30,000 women marched that left Sderot in September bound for Jerusalem. Sobhy Makhoul: Women’s hearts are wounded, their real and sincere voice in a nearly dull world.
Jerusalem (AsiaNews) - "A true and sincere cry" in a world that is almost deaf. This is how Sobhy Makhoul, deacon of the Maronite Patriarchate of Jerusalem, commented on the peace procession that was held yesterday in Jerusalem. About 30,000 women marched through the city, declaring in one voice: "We will not stop until we get a peace agreement."
The initiative, promoted by the "Women Wage Peace" (Wwp), started on September 24 (New Year's Eve) from Sderot, in the Negev Desert, and then proceeded to the Territories and Israel. It has included various activities, between marches and moments of encounter, dialogue, and prayer, and will end tomorrow in Jerusalem. Participants call for a political agreement on peace and inclusion of women in the negotiations.
Organizers included former parliamentarian Shakib Shanan, mother of one of the victims of the attack on the Esplanade of the Mosques of last July: "In the name of this great public and hundreds of thousands of Israelis, I address Abu Mazen [ Palestinian President Mahmoud Abbas] and [Prime Minister Benjamin] Netanyahu - Enough! Sit at the table! We want peace. "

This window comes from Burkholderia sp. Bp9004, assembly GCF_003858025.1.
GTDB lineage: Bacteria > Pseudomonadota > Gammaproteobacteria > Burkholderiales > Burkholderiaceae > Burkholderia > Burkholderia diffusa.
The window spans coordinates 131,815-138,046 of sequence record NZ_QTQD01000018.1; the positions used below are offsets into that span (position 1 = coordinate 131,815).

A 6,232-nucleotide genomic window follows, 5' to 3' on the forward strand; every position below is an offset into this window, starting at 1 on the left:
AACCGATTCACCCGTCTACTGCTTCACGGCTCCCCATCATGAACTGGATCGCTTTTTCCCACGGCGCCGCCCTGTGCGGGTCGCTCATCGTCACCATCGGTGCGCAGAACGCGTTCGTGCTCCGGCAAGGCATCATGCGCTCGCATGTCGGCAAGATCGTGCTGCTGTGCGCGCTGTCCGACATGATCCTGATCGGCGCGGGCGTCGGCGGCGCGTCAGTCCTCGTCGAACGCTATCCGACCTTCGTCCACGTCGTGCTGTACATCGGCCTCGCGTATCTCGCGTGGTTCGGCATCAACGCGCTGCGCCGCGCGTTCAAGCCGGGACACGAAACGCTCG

For Makhoul, similar initiatives from the bottom up are important because they "express a part of the Israeli people who do not want the war, the occupation, to continue this situation." The voice of these women fills the void left by the absence of political parties who are really committed to peace, at a time of "political stagnation" due to the disinterest of the international community regarding the Palestinian question.
"These women are honest in what they say, they try to assert their voices in a world that is almost deaf," Makhoul says. "They suffered greatly, both Israeli and Palestinian. Their children were soldiers, perhaps they were injured, maybe they were killed or died in war. These people who call and who cries, are women injured at heart. It's a real and sincere cry that we hope to bring fruit. "
Wwp was born three years ago as a reaction to the conflict in Gaza, and currently counts 24,000 members, including "thousands of right, center and left-wing women, Arab and Jewish, religious and lay people, all united to seek political to end the Israeli-Palestinian conflict ".